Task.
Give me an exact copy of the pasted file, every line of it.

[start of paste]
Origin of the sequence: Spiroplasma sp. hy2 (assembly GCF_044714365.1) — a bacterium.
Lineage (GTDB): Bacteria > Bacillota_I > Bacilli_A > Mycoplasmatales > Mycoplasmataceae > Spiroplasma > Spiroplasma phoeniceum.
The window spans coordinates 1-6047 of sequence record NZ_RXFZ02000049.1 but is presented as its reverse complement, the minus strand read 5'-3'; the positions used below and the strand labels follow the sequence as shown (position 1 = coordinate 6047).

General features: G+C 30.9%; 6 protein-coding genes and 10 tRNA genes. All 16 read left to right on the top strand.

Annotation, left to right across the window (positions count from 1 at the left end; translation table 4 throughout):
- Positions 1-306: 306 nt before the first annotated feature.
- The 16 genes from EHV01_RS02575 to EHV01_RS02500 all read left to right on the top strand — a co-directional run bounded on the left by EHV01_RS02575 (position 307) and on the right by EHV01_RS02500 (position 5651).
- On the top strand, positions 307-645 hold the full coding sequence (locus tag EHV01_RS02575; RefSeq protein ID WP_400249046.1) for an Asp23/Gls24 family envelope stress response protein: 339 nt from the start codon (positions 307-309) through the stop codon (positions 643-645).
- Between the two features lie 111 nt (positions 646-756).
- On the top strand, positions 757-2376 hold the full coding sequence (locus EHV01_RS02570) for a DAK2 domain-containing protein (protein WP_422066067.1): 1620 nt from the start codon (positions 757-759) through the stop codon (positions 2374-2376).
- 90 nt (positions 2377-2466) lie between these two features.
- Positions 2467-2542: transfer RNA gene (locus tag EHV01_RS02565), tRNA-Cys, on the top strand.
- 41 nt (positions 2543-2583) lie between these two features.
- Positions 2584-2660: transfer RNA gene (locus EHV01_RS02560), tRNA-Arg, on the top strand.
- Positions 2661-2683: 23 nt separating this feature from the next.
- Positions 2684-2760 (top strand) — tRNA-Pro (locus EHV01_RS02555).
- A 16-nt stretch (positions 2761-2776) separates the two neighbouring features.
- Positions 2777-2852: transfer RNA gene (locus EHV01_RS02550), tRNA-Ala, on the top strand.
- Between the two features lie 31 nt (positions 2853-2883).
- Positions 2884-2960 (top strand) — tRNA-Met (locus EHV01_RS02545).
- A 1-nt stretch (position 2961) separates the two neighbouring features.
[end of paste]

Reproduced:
Origin of the sequence: Spiroplasma sp. hy2 (assembly GCF_044714365.1) — a bacterium.
Lineage (GTDB): Bacteria > Bacillota_I > Bacilli_A > Mycoplasmatales > Mycoplasmataceae > Spiroplasma > Spiroplasma phoeniceum.
The window spans coordinates 1-6047 of sequence record NZ_RXFZ02000049.1 but is presented as its reverse complement, the minus strand read 5'-3'; the positions used below and the strand labels follow the sequence as shown (position 1 = coordinate 6047).

General features: G+C 30.9%; 6 protein-coding genes and 10 tRNA genes. All 16 read left to right on the top strand.

Annotation, left to right across the window (positions count from 1 at the left end; translation table 4 throughout):
- Positions 1-306: 306 nt before the first annotated feature.
- The 16 genes from EHV01_RS02575 to EHV01_RS02500 all read left to right on the top strand — a co-directional run bounded on the left by EHV01_RS02575 (position 307) and on the right by EHV01_RS02500 (position 5651).
- On the top strand, positions 307-645 hold the full coding sequence (locus tag EHV01_RS02575; RefSeq protein ID WP_400249046.1) for an Asp23/Gls24 family envelope stress response protein: 339 nt from the start codon (positions 307-309) through the stop codon (positions 643-645).
- Between the two features lie 111 nt (positions 646-756).
- On the top strand, positions 757-2376 hold the full coding sequence (locus EHV01_RS02570) for a DAK2 domain-containing protein (protein WP_422066067.1): 1620 nt from the start codon (positions 757-759) through the stop codon (positions 2374-2376).
- 90 nt (positions 2377-2466) lie between these two features.
- Positions 2467-2542: transfer RNA gene (locus tag EHV01_RS02565), tRNA-Cys, on the top strand.
- 41 nt (positions 2543-2583) lie between these two features.
- Positions 2584-2660: transfer RNA gene (locus EHV01_RS02560), tRNA-Arg, on the top strand.
- Positions 2661-2683: 23 nt separating this feature from the next.
- Positions 2684-2760 (top strand) — tRNA-Pro (locus EHV01_RS02555).
- A 16-nt stretch (positions 2761-2776) separates the two neighbouring features.
- Positions 2777-2852: transfer RNA gene (locus EHV01_RS02550), tRNA-Ala, on the top strand.
- Between the two features lie 31 nt (positions 2853-2883).
- Positions 2884-2960 (top strand) — tRNA-Met (locus EHV01_RS02545).
- A 1-nt stretch (position 2961) separates the two neighbouring features.